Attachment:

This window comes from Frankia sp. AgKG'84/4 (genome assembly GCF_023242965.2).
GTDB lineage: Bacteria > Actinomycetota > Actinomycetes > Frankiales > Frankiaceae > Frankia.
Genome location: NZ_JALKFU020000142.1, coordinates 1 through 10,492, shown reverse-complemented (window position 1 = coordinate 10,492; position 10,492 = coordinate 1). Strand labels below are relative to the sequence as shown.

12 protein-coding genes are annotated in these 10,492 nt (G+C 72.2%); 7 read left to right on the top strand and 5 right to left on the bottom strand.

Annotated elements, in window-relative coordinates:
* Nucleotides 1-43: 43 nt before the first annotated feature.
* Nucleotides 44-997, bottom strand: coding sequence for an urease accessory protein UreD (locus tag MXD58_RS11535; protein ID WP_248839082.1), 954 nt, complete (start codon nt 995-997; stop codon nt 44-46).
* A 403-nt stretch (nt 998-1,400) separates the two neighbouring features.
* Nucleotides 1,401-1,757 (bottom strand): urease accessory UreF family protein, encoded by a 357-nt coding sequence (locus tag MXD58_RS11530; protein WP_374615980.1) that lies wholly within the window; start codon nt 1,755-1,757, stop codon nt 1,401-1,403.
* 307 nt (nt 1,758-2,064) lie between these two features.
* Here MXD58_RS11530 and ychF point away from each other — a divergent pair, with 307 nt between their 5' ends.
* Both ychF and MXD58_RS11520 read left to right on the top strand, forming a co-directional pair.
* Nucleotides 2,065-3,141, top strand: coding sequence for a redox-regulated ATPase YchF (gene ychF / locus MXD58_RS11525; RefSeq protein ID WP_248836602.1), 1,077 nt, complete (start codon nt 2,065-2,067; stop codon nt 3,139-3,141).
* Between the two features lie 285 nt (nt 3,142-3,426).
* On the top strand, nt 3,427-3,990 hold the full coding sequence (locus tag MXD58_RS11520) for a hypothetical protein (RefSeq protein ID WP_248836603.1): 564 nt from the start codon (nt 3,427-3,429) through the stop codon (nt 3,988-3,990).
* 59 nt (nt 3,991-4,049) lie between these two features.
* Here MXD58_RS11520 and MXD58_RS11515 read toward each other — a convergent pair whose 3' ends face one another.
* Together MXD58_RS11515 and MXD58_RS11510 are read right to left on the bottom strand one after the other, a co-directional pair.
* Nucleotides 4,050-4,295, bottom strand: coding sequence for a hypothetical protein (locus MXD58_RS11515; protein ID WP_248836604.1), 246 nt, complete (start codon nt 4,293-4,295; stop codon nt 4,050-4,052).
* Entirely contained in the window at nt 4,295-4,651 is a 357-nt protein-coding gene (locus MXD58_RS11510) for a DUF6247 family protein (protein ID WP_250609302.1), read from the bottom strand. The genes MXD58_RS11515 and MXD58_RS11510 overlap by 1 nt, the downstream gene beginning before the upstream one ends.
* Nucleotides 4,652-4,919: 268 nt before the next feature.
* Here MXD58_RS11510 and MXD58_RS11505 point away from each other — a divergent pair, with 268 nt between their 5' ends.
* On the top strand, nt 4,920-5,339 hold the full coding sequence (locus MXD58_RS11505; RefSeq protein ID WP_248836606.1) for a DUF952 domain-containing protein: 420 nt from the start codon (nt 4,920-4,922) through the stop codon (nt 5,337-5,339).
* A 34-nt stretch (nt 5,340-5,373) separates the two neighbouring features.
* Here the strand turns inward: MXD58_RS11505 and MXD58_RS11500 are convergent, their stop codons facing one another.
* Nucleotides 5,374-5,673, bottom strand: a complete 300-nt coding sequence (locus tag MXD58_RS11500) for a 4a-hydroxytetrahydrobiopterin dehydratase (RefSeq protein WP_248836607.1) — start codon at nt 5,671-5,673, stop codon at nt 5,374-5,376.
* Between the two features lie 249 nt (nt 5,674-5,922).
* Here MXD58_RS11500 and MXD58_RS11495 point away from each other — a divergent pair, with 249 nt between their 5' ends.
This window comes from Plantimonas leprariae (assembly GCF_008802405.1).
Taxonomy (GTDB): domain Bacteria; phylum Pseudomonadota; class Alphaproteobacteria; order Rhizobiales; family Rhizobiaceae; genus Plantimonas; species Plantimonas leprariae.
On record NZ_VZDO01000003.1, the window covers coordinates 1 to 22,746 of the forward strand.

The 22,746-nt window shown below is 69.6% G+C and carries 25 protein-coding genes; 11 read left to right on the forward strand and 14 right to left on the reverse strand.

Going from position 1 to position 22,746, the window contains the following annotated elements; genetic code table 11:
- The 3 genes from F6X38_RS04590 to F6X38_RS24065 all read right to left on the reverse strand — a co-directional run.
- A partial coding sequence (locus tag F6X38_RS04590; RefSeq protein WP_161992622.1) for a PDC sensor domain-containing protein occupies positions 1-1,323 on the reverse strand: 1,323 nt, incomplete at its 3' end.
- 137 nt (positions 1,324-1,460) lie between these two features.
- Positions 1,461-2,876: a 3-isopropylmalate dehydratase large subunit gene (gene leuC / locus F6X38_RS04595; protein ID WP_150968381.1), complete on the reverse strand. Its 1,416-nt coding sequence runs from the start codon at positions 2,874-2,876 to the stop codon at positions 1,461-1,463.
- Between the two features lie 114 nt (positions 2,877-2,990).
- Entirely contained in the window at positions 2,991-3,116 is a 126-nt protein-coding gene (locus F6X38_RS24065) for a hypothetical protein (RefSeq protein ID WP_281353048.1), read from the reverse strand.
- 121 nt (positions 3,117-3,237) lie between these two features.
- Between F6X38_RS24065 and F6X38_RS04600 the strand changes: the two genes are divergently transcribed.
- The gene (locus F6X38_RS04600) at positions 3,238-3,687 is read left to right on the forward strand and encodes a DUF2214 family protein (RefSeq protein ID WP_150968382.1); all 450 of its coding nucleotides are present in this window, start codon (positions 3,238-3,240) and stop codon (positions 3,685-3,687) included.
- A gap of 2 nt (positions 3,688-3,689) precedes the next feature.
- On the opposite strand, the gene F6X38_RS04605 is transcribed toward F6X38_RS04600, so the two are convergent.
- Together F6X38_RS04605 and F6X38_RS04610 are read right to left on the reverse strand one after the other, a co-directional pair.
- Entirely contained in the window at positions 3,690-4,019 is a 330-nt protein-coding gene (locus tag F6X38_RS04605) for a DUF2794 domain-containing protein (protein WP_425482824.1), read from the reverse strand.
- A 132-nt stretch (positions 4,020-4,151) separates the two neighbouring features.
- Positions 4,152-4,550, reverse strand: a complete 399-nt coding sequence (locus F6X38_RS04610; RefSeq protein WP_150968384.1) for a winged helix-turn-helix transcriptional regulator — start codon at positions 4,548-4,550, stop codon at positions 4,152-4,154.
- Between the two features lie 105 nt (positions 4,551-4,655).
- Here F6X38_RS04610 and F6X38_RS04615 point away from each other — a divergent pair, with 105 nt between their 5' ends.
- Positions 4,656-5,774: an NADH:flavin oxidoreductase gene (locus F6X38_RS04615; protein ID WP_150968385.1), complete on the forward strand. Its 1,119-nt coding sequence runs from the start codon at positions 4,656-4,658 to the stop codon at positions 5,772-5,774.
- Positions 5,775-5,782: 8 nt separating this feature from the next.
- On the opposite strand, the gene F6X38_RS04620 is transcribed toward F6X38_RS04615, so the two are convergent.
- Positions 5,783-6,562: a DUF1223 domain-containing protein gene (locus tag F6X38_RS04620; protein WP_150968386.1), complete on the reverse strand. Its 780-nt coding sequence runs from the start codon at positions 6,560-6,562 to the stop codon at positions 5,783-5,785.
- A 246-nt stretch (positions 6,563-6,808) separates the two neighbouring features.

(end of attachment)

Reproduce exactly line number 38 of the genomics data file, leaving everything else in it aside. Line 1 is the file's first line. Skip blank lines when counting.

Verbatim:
- Between the two features lie 114 nt (positions 2,877-2,990).